Laptop Mag Verdict
The HyperX Alloy Origins 60 is a beautifully designed 60% mechanical gaming keyboard that demands a second glance.
Petite, unique design
Comfortable key switches
Dazzling RGB lighting
Limited onboard profile storage
60% form factor not for everyone
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Price: $99.99/ £87.99
Key type: Mechanical
Switches: HyperX Red Switch
Illumination: Per-key RGB
Size: 11.6 x 4.15 x 1.45 inches
Weight: 1.72 pounds
Type: Wired (detachable)
HyperX is a prominent name in the gaming industry. While the brand’s claim to fame is its versatile headsets, the company’s line of Alloy gaming keyboards is nothing to sneeze at — with its Alloy Origins 60 standing out proudly in the (RGB) spotlight.
The 60% keyboard market is booming thanks to the peripheral’s compact size, which takes up a small portion of desk real estate. They are also lightweight for maximum portability for the gamer on the move, and it is hard to ignore the way they make RGB lighting effects pop beneath the keycaps. HyperX’s Alloy Origins 60 excels at all these things, and if the claimed 16.8 million colors don’t grab your attention, its unique spacebar certainly will.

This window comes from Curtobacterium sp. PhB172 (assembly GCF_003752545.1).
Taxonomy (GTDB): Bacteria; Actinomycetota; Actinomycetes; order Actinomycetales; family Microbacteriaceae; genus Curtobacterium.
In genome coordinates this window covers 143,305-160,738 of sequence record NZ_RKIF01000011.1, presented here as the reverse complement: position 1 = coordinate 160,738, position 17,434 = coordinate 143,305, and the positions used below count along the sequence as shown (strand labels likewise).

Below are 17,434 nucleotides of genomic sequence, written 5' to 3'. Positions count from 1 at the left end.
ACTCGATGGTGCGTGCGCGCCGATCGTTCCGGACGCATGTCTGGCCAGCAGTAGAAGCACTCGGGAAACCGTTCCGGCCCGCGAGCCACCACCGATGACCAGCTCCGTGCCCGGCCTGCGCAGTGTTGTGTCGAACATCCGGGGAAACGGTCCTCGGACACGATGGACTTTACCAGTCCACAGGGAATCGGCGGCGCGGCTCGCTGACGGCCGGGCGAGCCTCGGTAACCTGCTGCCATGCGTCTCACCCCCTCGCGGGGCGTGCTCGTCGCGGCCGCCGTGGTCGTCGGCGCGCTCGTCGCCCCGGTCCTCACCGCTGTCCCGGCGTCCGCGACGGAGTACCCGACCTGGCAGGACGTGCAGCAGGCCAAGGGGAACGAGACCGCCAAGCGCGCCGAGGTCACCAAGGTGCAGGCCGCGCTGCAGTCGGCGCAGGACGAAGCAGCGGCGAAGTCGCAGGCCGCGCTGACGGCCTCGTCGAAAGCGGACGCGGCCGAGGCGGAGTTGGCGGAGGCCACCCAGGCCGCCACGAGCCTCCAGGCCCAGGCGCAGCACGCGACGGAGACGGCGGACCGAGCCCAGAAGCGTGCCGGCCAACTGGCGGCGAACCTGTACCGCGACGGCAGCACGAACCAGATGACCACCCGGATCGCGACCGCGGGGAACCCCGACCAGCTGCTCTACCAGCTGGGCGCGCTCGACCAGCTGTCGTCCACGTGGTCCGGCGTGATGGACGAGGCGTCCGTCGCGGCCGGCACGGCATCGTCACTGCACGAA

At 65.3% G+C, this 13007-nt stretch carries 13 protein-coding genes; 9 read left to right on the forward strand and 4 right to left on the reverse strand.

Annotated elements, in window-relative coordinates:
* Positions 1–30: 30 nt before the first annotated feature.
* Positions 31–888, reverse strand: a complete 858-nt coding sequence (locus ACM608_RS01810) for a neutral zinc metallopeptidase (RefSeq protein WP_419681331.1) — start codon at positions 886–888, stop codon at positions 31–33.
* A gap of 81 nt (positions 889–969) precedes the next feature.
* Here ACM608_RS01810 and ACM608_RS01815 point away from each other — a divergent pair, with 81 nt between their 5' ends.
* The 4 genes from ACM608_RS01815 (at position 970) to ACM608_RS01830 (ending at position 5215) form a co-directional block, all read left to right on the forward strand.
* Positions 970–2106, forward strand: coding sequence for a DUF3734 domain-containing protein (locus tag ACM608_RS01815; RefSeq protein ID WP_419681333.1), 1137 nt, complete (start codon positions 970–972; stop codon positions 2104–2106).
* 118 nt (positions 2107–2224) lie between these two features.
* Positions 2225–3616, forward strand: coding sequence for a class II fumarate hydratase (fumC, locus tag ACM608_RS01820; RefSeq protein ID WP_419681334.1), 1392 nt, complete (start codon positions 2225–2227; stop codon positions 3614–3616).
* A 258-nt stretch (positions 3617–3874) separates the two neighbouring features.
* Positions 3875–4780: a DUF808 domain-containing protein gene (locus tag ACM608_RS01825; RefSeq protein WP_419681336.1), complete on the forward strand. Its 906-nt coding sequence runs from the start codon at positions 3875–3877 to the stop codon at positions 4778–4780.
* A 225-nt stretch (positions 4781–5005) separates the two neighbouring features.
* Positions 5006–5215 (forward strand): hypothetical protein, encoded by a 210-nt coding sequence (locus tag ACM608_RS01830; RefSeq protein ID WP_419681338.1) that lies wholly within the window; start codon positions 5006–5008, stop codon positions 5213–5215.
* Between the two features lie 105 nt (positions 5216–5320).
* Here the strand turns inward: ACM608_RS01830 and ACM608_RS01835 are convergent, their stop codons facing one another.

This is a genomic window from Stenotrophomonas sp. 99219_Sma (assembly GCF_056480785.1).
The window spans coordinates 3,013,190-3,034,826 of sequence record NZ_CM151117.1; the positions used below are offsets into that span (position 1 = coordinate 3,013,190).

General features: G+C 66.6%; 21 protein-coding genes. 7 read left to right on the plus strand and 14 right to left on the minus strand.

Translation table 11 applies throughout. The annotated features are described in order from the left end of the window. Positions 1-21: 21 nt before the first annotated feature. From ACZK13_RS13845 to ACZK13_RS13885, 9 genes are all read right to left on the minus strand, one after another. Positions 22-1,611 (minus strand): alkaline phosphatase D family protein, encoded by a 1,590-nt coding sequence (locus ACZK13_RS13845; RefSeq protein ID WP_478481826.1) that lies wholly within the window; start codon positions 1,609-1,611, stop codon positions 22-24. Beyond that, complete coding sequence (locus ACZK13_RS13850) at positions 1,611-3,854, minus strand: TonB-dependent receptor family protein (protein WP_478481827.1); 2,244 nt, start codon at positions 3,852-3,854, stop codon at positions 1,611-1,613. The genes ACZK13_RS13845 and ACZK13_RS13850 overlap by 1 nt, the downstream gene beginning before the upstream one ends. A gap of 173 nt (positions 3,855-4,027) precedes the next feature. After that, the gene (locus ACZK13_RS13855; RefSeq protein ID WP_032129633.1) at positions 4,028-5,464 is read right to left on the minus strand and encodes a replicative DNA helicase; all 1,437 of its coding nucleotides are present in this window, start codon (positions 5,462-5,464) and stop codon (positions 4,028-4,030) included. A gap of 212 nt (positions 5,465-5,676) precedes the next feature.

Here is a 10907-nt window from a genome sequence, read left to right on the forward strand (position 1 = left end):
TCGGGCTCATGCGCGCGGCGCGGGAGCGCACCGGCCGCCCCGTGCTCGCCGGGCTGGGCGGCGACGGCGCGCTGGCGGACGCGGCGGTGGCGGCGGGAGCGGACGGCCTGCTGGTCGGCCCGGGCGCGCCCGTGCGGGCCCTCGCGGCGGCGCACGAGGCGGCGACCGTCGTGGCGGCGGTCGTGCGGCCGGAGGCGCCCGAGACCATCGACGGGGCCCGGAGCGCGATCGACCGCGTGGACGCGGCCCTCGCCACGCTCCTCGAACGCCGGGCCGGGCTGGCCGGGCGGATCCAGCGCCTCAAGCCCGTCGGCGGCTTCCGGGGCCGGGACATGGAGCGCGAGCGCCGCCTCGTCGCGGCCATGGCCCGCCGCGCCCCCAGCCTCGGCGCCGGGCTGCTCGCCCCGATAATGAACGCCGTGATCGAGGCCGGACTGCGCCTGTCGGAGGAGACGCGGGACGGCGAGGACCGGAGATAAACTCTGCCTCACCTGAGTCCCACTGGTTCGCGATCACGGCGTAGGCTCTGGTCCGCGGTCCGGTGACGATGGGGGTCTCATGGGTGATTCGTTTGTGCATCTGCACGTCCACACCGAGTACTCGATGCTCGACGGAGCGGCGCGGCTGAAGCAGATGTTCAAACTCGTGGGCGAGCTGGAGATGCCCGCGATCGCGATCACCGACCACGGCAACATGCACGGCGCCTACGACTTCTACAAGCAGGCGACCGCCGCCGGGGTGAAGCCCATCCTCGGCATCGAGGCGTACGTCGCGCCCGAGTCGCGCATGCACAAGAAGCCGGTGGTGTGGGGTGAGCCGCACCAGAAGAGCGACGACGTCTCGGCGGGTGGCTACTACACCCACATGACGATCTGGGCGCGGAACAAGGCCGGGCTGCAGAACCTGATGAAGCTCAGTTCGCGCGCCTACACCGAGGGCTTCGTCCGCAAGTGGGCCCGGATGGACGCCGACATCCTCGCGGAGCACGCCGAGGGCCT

A snazzy spacebar, however, can only go so far. While this petite keyboard is one of the best gaming keyboards for its size, some may find it difficult to adjust to a 60% form factor — especially if it’s similarly priced to keyboards with a full layout. Read on to see if the Alloy Origins 60 is up your alley and if the flashy spacebar is worth an investment.
HyperX Alloy Origins 60 price and configurations
The Alloy Origins 60 is not a budget mechanical gaming keyboard, but as far as 60% keyboard goes, it’s competitively priced. On HyperX’s official website, the gaming keyboard is priced at $99.99 or £87.99 (originally priced at £109.99). On Amazon, the keyboard costs around $109.99/£109.99, so it’s worth scouting around for better prices.
A majority of the best 60% gaming keyboards, including the Corsair K65 RGB Mini keyboard, are priced over the $100/£100 mark.
HyperX Alloy Origins 60 design
This is HyperX’s first 60% mechanical gaming keyboard (if we’re not counting the HyperX x Ducky Limited Edition One 2 Mini), and like all keyboards in this category, the Alloy Origins 60 ditches everything around the alphanumeric keys to achieve a clean, compact design.
Instead of having conventional arrow keys and an extra top plate for the function keys, the Alloy Origins 60 assigns shortcuts to different keycaps. Each function is visible because the keycaps feature easily identifiable side-printed secondary functions.